My Darling Clementine (1946) Script

Hya! Hya!

Hya! Hya! Hya! Come on, dogie!

Whoa...

Texas?

Chihuahua steers.

Howdy. Howdy.

My name's Clanton. This is my boy, Ike. My oldest boy.

Any sweet water up beyond?

Yeah. Two, three miles straight up the trail.

Cattle look pretty scrawny. Yeah.

Me and my brothers, we're trailing them on to California.

If you ain't committed to no shipper, I'll take them off your hands.

Not interested.

Make you a good offer. Pay you in silver, three dollars a head.

Nope.

Might raise you to five dollars silver. Paid more than that in Mexico.

They'll be a sorry-looking lot when you get to California.

They'll feed out when we get to grass country.

Sure is rough-looking country.

Ain't no cow country. Mighty different where I come from.

What do they call this place? Just over the rise, big town...

...called Tombstone. Fine town. Tombstone?

Yeah, I heard of it.

Well, me and my brothers... might ride in there tonight. Get ourselves a shave, glass of beer.

You'd enjoy yourself. Wide awake, wide-open town, Tombstone.

Get anything you want there. Thank you.


James, this is mighty fine chow.

One of these days you're gonna be as good a cook as Ma.

I'm learning and trying. That's what I'm telling him.

Corey Sue ain't marrying him because he's pretty. Because he's a good cook.

There goes that chingadera again.

That sure is a mighty pretty piece of brass.

Brass? That's solid silver.

Twenty-five American dollars' worth of solid silver, ain't it, brother Wyatt?

It sure is, James. Don't let him fool you.

Gonna look mighty pretty in them curls of Corey Sue's.

Ain't that the truth now.

Let's mount up. If we're going to town, let's get going.

Twenty-five dollars gold. By gollies, you sure got a bargain.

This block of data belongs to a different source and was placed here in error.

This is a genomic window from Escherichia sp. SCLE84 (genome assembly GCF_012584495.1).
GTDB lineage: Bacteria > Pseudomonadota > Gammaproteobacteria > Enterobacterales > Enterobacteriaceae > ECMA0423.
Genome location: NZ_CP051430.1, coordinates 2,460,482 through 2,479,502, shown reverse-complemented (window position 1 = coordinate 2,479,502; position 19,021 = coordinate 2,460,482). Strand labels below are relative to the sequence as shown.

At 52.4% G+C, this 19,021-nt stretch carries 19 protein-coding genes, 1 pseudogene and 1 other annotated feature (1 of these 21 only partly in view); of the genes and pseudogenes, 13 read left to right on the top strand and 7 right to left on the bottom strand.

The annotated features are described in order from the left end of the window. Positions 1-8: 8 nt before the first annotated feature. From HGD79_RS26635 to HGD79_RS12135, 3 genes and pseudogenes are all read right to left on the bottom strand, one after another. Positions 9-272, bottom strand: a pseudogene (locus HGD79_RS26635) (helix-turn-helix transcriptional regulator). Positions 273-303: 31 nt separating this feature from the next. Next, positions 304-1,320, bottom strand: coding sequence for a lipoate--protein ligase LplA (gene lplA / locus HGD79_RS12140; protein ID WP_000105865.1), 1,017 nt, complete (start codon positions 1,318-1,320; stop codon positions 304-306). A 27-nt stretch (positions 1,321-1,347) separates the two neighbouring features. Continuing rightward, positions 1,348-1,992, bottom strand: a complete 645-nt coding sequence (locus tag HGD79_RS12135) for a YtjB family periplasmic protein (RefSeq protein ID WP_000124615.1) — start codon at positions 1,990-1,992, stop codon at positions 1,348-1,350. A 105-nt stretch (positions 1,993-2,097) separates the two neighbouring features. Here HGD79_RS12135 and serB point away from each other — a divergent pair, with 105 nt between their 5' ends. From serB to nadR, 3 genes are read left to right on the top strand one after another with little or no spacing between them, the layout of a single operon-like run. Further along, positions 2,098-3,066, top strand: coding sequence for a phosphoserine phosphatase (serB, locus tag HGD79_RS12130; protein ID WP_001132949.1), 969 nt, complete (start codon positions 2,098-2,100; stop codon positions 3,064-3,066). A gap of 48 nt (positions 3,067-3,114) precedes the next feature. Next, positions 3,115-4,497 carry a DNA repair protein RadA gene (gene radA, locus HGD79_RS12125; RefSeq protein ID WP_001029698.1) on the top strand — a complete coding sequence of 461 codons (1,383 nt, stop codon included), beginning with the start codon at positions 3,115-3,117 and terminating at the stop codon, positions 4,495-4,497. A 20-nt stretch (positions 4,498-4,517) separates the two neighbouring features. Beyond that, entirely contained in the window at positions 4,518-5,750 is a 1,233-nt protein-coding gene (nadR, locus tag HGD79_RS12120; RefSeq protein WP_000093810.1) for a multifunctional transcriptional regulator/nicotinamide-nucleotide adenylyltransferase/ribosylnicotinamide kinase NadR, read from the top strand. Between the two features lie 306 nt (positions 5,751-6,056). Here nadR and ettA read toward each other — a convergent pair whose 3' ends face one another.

Whoa, girl! Whoa! So long, James.

So long, James.

So long, Wyatt. Morgan. So long, Virgil.


There it is. Tombstone.

Let's go.


Good evening, gentlemen. Welcome to the Bon Ton Tonsorial Parlor.

Barbershop? Well, if you want to call it that.

What can I do for you?

Shave. Hair cut?

Shave. We give baths too.

Shave.

I don't know how to work it so good. Only had it a week.

Come all the way from Chicago.

Say, you fellows miners? No.

Prospectors? We're cattlemen... just passing through here. Shave, please.

Hey!

Hey, barber!

What kind of a town is this?

Barber!

Luke, you know your duty. You and your marshals go and get him out.

That's Indian Charlie in there, drunk. I ain't committing suicide on myself.

Me neither. I ain't going in there.

What kind of a town is this anyway? Excuse me, ma'am.

A man can't get a shave without getting his head blown off.

You're the marshal. Get that drunk Indian.

Why don't you? They ain't paying me for it.

And they ain't paying me enough either.

Young man, you be careful!

It's all right, ladies.

I don't blame old Luke. I wouldn't go in there either.


What kind of a town is this anyway, selling liquor to Indians?

Ow.

Put a knot on his head bigger than a turkey's egg.

Indian, get out of town and stay out.